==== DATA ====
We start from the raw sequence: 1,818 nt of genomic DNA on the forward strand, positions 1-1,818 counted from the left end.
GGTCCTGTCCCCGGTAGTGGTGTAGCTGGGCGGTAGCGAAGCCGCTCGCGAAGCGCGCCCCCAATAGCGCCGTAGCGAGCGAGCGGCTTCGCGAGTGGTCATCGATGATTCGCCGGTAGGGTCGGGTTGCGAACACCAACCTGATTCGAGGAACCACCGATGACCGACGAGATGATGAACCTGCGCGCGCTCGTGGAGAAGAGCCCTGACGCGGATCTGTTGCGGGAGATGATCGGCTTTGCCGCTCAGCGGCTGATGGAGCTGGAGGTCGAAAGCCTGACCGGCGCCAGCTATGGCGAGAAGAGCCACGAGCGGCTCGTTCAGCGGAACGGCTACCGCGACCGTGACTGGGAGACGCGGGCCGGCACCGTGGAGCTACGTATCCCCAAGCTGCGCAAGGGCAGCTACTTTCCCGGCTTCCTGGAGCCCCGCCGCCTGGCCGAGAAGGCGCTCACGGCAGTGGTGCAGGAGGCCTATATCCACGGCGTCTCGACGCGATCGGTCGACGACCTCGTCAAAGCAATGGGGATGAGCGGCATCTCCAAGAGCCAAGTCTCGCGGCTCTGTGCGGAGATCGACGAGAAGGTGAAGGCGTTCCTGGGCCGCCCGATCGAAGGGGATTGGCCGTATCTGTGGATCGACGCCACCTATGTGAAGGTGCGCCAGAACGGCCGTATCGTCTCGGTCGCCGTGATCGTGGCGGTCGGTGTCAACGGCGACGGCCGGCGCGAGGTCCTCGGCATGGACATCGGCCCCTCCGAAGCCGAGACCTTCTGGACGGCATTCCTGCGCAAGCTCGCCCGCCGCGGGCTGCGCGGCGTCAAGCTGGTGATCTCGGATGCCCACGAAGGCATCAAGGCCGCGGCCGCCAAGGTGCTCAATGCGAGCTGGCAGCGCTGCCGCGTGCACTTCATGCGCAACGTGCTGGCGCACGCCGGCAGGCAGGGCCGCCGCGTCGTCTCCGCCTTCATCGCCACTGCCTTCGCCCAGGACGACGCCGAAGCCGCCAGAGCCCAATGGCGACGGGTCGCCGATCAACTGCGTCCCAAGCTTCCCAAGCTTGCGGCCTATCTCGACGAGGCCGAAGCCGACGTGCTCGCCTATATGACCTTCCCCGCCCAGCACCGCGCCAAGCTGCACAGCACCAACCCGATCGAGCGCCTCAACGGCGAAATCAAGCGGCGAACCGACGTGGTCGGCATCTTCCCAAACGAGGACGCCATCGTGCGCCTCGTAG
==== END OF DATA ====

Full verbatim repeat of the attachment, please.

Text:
We start from the raw sequence: 1,818 nt of genomic DNA on the forward strand, positions 1-1,818 counted from the left end.
GGTCCTGTCCCCGGTAGTGGTGTAGCTGGGCGGTAGCGAAGCCGCTCGCGAAGCGCGCCCCCAATAGCGCCGTAGCGAGCGAGCGGCTTCGCGAGTGGTCATCGATGATTCGCCGGTAGGGTCGGGTTGCGAACACCAACCTGATTCGAGGAACCACCGATGACCGACGAGATGATGAACCTGCGCGCGCTCGTGGAGAAGAGCCCTGACGCGGATCTGTTGCGGGAGATGATCGGCTTTGCCGCTCAGCGGCTGATGGAGCTGGAGGTCGAAAGCCTGACCGGCGCCAGCTATGGCGAGAAGAGCCACGAGCGGCTCGTTCAGCGGAACGGCTACCGCGACCGTGACTGGGAGACGCGGGCCGGCACCGTGGAGCTACGTATCCCCAAGCTGCGCAAGGGCAGCTACTTTCCCGGCTTCCTGGAGCCCCGCCGCCTGGCCGAGAAGGCGCTCACGGCAGTGGTGCAGGAGGCCTATATCCACGGCGTCTCGACGCGATCGGTCGACGACCTCGTCAAAGCAATGGGGATGAGCGGCATCTCCAAGAGCCAAGTCTCGCGGCTCTGTGCGGAGATCGACGAGAAGGTGAAGGCGTTCCTGGGCCGCCCGATCGAAGGGGATTGGCCGTATCTGTGGATCGACGCCACCTATGTGAAGGTGCGCCAGAACGGCCGTATCGTCTCGGTCGCCGTGATCGTGGCGGTCGGTGTCAACGGCGACGGCCGGCGCGAGGTCCTCGGCATGGACATCGGCCCCTCCGAAGCCGAGACCTTCTGGACGGCATTCCTGCGCAAGCTCGCCCGCCGCGGGCTGCGCGGCGTCAAGCTGGTGATCTCGGATGCCCACGAAGGCATCAAGGCCGCGGCCGCCAAGGTGCTCAATGCGAGCTGGCAGCGCTGCCGCGTGCACTTCATGCGCAACGTGCTGGCGCACGCCGGCAGGCAGGGCCGCCGCGTCGTCTCCGCCTTCATCGCCACTGCCTTCGCCCAGGACGACGCCGAAGCCGCCAGAGCCCAATGGCGACGGGTCGCCGATCAACTGCGTCCCAAGCTTCCCAAGCTTGCGGCCTATCTCGACGAGGCCGAAGCCGACGTGCTCGCCTATATGACCTTCCCCGCCCAGCACCGCGCCAAGCTGCACAGCACCAACCCGATCGAGCGCCTCAACGGCGAAATCAAGCGGCGAACCGACGTGGTCGGCATCTTCCCAAACGAGGACGCCATCGTGCGCCTCGTAG